Sorry – but this is poorly argued. Duplicity failed because of one missing ad in Sunday Arts and Leisure? This fails to factor in Universal’s larger marketing budget – including not just newspaper, but television, online, etc. I remember seeing TV ads frequently. Also, believing that the newspaper spend is the be all and end all of film marketing doesn’t take into account the myriad of ways people find out about movies today. I was disappointed that Duplicity failed as well but there are any number of reasons for this besides a missing newspaper ad in a newspaper with a declining circulation.


So if newspapers are in a great decline, doesn’t that pose a problem for movies that benefit from good reviews from good reviewers.? You can’t rely on Rotten Tomatoes, they will let almost anyone write reviews. How do you get the good word out now? (Helps that “At the Movies” TV show now has real movie reviewers from the New York Times and Chicago Tribune)


Marketing aside Duplicity wasn’t all that well received by audiences—a fact betrayed by its 6.5 imdb rating.

I am an enormous Gilroy and Owen fan. I’d walk in front of traffic for either of those guys. Some of the very best in the industry undoubtedly. Still, Duplicity didn’t wrap the whole experience up in that elusive filling feeling sorta way only a satisfying movie can. For my person taste complex anyway. Again with the 6.5 imdb rating I don’t think I’m alone in this thought.

I’m not saying imdb ratings are god or anything but I think especially if you account for post 2003 thereabouts system juking bloat it’s the most accurate single rating around to gauge general film appreciator exuberance.

While I’m not contesting a marketing snafu or even entertaining any knowledge of said execution I think the movie itself didn’t connect with a wide audience. Critics along with their many quotes may have liked it and it had some enjoyable parts for sure. Oh some of that sweet sweet fresh spring in a never-ending Mojave of lowest common denominator dunes: ‘adult’ stylings. But it didn’t tie off that elusive completeness that brings a film out of the powerful undertow of the quickly forgotten.

Purely from a business perspective I don’t doubt deft material specific marketing could have significantly increased the gross of this film. But if you look at the user ratings for other good adult oriented works by Gilroy: Michael Clayton (7.5), and Owen: Children of Men (8.1), Closer (7.4), and Roberts: Charlie Wilson’s War (7.4) I think it’s pretty clear the greater film going audience didn’t think Duplicity was quite up to snuff. A 6.5 is waay off from a 7.4. And Kurbrick’s 2001 the author draws in parallel with? It stands at an awe inspiring 8.4.

Marketing didn’t impact this movie not being all that well received by the public. It’s possible from the studio’s perspective they did what was best for them: they saved the marketing dollars for a movie more likely to produce a return on their investment. While that may annoy those of us that liked the movie it’s not unreasonable from their perspective, especially when running a marketing playbook seemingly inspired by the western style of love making: twenty minutes and you’re done.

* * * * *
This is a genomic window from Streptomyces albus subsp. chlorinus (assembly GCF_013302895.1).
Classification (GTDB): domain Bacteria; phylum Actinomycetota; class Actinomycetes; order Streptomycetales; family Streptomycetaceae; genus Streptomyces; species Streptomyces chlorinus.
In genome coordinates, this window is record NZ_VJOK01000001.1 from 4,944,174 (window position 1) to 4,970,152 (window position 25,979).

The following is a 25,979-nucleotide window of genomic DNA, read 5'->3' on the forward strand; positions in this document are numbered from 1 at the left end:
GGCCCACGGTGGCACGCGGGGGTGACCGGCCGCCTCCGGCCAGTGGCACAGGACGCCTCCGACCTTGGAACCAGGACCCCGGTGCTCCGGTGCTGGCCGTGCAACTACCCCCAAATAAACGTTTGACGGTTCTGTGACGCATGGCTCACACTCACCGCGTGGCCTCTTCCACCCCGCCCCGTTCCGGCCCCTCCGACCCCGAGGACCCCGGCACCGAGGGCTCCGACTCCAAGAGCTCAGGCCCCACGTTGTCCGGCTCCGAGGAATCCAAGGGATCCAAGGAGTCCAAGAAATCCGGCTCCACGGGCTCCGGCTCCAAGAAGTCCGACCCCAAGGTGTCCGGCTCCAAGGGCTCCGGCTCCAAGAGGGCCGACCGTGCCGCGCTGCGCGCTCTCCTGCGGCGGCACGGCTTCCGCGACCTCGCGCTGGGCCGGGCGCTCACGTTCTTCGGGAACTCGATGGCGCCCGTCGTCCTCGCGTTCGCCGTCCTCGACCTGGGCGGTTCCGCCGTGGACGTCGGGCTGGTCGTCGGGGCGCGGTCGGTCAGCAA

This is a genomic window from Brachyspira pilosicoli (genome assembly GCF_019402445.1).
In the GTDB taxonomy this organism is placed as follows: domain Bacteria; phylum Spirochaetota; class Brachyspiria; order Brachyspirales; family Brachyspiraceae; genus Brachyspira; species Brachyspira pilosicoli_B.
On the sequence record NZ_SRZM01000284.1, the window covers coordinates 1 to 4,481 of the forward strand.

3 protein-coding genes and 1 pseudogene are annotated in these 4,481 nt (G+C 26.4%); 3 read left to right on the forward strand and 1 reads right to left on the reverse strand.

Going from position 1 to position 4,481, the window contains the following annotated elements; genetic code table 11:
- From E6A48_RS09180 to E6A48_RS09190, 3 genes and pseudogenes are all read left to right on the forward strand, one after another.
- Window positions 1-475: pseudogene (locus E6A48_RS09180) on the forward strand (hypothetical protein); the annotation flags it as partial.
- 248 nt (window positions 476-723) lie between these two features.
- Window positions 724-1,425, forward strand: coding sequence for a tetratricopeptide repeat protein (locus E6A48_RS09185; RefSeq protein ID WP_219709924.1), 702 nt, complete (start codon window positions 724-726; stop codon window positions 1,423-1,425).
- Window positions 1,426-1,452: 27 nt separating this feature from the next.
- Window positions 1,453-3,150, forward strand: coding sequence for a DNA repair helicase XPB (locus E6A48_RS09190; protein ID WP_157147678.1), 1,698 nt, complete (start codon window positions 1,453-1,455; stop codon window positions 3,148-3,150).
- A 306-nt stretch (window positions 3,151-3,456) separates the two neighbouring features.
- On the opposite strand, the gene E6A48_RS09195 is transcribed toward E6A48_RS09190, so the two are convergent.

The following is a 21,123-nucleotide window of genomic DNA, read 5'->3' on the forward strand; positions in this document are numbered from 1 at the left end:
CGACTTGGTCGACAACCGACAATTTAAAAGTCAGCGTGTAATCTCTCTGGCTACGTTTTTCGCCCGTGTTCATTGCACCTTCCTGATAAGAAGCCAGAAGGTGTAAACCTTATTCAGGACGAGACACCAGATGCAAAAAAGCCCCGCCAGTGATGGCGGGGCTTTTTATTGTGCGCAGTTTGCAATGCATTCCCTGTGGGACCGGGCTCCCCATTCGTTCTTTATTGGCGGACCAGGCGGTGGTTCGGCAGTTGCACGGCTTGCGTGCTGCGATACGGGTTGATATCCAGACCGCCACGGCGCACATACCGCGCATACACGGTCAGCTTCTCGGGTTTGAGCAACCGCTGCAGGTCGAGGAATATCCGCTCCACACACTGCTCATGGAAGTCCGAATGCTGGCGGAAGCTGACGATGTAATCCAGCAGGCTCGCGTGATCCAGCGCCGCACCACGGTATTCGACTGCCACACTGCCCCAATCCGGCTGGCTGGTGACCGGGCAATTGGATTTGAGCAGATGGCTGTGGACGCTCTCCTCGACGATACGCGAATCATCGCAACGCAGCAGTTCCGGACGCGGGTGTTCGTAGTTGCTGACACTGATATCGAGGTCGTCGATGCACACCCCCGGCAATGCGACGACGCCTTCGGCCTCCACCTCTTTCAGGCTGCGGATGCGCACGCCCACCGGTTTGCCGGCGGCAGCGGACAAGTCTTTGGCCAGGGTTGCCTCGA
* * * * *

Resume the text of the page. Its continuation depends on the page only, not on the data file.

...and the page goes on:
Very elegantly argued and very true. I’m an ex-studio executive (at Universal, no less) and would only add the following:
– A certain amount of the “blame” for the decline of adult drama must be attached to the contemporary movie audience, which, with its short attention span, degraded expectations and uncritical acceptance of mediocrity, is in lockstep with studio marketeers. Comedies/action tentpoles are regarded as critic-proof, in that a mass audience will turn out for these movies in spite of bad reviews. All too often, well-reviewed drama cannot draw a large audience. The fact is, studio marketers have finally got the movie audience they deserve, and vice versa. It is an apalling dialectic.
– Certain powerful film makers, especially during the height of Ovitz’s reign at CAA in the 90s, aligned their “creative” agendas with those of the studios, crossing a border between church and state. Instead of using their leverage to oblige the studios to take on riskier movies in return for accepting assignments to direct “product” (Coppola, Paramount, “The Conversation” and “The Godfather” is the most famous example of this) they allowed their names to be attached to meretricious agency packages that represented a “sure bet” for the studios. In doing so, they got hits (in which they often participated financially as producers) but willingly abandoned the moral and economic authority they had to maneuver the studios into the quid pro quo mentioned above. They became very well-remunerated studio employees who surrendered the artistic semi-independence for which many of the same film makers fought so hard in the 1970s. It was a massive sell-out by powerful baby boomers who should have behaved more in line with their true values and it’s why it is possible, sadly, to draw a direct umbilical connection between Steven Spielberg and Michael Bay.
– During the last ten years, developments in other entertainment media, including the Internet, have made American theatrical features much less culturally significant than they once were. One can blame the ascendance of cynical, lowest common denominator marketing and/or the complete corporatization of film production in the USA (I would argue that Disney, for example, can no longer claim, at least with a straight face, to be in the movie business at all, beyond Pixar). It’s a chicken-and-egg conundrum. Did the corporations ruin adult cinema or did the consumers of cinema give them a pass?